AWS Cloudwatch

CloudWatch collects monitoring and operational data in the form of logs, metrics, and events, and visualizes it using automated dashboards so you can get a unified view of your AWS resources, applications, and services that run in AWS and on-premises.

Cloudwatch Metrics
  1. Metric: A metric represents a time-ordered set of data points that are published to CloudWatch
  2. Datapoint:
    1. Definition: Variable to monitor: E.g. CPU Usage of a EC2 instance
    2. Data points: The value of the variable at a specific point in time. Each metric data point must be associated with a timestamp
  3. Namespace: A namespace is a container for CloudWatch metrics. Metrics in different namespaces are isolated from each other, so that metrics from different applications are not mistakenly aggregated into the same statistics.
  4. Dimension : Dimensions are preset groupings of instances. Selecting a dimension will filter your metrics to isolate that particular group
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  5. Grouping: Metrics are grouped first by namespace, and then by the various dimension combinations within each namespace. For example, you can view all EC2 metrics, EC2 metrics grouped by instance, or EC2 metrics grouped by Auto Scaling group.
  6. Resolution: Each metric is one of the following
    1. Standard resolution, with data having a one-minute granularity
    2. High resolution, with data at a granularity of one second
  7. Statistics: Statistics are metric data aggregations over specified periods of time.
    1. Example : Min, Max, average, Sum, Percentice PNN.NN


Amazon CloudWatch dashboards are customizable home pages in the CloudWatch console that you can use to monitor your resources in a single view, even those resources that are spread across different Regions

  1. All dashboards are global, not Region-specific.
  2. Widget: A GUI element that displays metrics. Dashboard, usually, contains 2 or more widgets.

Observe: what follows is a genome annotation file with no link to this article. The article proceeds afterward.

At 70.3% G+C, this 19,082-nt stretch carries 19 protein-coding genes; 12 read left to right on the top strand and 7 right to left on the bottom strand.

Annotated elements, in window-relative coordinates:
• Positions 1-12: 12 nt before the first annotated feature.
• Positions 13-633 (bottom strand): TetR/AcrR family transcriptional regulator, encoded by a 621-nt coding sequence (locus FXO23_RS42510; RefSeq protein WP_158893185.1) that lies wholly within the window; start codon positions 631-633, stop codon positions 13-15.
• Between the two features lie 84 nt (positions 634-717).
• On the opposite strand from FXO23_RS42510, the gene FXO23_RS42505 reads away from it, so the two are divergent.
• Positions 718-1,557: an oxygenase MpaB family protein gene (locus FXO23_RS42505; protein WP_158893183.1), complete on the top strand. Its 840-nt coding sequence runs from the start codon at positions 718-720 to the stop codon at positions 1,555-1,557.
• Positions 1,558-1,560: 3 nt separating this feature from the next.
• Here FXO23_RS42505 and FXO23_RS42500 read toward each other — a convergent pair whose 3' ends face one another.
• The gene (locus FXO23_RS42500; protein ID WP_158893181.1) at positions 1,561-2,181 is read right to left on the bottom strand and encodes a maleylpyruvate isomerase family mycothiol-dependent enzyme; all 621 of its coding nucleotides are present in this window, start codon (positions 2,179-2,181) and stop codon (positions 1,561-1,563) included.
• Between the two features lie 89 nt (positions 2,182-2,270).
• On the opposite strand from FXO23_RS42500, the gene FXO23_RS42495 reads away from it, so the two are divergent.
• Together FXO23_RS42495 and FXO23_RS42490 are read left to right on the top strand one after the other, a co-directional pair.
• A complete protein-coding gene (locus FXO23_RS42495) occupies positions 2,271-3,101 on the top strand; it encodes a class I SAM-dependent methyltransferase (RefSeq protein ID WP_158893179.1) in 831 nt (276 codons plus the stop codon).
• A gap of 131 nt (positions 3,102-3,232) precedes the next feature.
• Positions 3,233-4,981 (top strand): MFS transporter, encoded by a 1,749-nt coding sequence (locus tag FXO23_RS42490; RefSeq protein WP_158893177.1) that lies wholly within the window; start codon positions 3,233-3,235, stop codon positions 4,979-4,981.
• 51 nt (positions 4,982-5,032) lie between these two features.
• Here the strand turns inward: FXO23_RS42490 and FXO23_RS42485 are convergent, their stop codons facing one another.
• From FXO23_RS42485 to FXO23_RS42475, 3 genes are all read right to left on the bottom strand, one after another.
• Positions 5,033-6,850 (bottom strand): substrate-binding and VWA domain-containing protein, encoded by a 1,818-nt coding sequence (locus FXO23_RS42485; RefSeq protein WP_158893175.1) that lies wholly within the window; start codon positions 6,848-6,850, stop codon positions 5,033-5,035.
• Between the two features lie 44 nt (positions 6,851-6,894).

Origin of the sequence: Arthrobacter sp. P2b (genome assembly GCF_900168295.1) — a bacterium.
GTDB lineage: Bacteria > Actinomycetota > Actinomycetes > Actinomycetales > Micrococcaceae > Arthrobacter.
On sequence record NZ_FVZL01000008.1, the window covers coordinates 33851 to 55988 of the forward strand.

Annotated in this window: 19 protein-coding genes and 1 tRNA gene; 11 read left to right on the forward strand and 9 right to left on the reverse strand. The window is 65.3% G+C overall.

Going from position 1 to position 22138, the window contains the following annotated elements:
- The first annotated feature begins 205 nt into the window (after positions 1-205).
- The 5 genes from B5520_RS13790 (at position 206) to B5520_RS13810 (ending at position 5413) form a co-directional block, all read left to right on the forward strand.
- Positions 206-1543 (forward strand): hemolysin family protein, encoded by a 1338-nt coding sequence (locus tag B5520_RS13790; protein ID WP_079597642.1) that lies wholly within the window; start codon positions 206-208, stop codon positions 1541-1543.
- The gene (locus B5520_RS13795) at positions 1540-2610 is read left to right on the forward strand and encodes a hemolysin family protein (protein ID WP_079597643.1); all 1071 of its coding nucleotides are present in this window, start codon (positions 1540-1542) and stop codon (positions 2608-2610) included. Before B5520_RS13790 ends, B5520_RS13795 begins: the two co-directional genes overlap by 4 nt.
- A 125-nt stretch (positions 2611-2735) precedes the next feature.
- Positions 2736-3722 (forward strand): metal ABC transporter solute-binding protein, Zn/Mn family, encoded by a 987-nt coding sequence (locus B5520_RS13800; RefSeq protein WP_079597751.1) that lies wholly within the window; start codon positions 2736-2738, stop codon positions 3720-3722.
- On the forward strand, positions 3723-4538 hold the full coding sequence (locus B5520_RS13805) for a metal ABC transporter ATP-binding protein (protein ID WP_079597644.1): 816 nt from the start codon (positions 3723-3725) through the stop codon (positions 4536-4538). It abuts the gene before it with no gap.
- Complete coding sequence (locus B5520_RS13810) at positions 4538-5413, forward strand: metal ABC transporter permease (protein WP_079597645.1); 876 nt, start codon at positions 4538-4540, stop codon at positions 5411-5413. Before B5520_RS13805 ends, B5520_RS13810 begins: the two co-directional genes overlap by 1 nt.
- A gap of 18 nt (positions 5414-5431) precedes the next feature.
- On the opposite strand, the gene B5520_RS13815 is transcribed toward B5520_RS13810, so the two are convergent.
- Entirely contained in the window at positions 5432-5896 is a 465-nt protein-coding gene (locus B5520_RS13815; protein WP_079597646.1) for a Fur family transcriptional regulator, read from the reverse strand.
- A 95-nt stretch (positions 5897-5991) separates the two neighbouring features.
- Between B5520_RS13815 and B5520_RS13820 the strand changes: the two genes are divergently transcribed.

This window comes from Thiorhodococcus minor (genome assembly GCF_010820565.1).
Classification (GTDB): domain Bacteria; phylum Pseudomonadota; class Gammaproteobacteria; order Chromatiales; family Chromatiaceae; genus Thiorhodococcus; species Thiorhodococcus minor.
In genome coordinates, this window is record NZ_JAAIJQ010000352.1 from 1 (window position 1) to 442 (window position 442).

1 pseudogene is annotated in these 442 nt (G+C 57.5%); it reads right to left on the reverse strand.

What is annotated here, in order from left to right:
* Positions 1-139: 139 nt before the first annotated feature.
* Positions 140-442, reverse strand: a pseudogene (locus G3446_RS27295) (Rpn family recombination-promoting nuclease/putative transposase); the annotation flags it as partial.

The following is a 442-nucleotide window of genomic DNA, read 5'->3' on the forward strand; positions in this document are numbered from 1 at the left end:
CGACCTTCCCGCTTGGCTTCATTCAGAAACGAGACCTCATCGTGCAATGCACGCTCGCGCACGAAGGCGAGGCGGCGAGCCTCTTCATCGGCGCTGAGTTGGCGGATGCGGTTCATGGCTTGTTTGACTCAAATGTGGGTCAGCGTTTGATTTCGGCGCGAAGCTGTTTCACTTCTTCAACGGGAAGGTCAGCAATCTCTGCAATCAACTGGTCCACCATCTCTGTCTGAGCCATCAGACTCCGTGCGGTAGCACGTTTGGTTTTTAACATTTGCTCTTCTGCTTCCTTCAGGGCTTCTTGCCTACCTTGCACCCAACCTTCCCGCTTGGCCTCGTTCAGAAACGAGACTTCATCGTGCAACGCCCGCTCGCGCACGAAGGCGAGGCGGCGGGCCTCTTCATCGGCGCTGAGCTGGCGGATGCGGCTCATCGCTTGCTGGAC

3. Sharing dashboards
    1. Specific users : Share a single dashboard and designate specific email addresses of the people who can view the dashboard.
    2. Share publicly: Share a single dashboard publicly, so that anyone who has the link can view the dashboard.
    3. Share to sso users: Share all the CloudWatch dashboards in your account and specify a third-party single sign-on (SSO) provider for dashboard access. All users who are members of this SSO provider’s list can access all the dashboards in the account.
  4. Live data: You can choose whether your metric widgets display live data. Live data is data published within the last minute that has not been fully aggregated.
Cloudwatch logs

You can use Amazon CloudWatch Logs to monitor, store, and access your log files from Amazon Elastic Compute Cloud (Amazon EC2) instances, AWS CloudTrail, Route 53, and other sources.

  1. Log event: A log event is a record of some activity recorded by the application or resource being monitored. Log event contains
    1. Timestamp
    2. Event message
  2. Log stream: A log stream is a sequence of log events that share the same source. Example: Log stream for a lambda run.
  3. Log group: Log groups define groups of log streams that share the same retention, monitoring, and access control settings. Example a log group for a lambda.
  4. Retention settings: Retention settings can be used to specify how long log events are kept in CloudWatch Logs. Expired log events get deleted automatically.
  5. Metric filter: You can use metric filters to extract metric observations from ingested events and transform them to data points in a CloudWatch metric.
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  6. Subscriptions: You can use subscriptions to get access to a real-time feed of log events from CloudWatch Logs and have it delivered to other services such as an Amazon Kinesis stream, an Amazon Kinesis Data Firehose stream, or AWS Lambda for custom processing, analysis, or loading to other systems.

Container Insights
Lambda Insights
Contributor Insights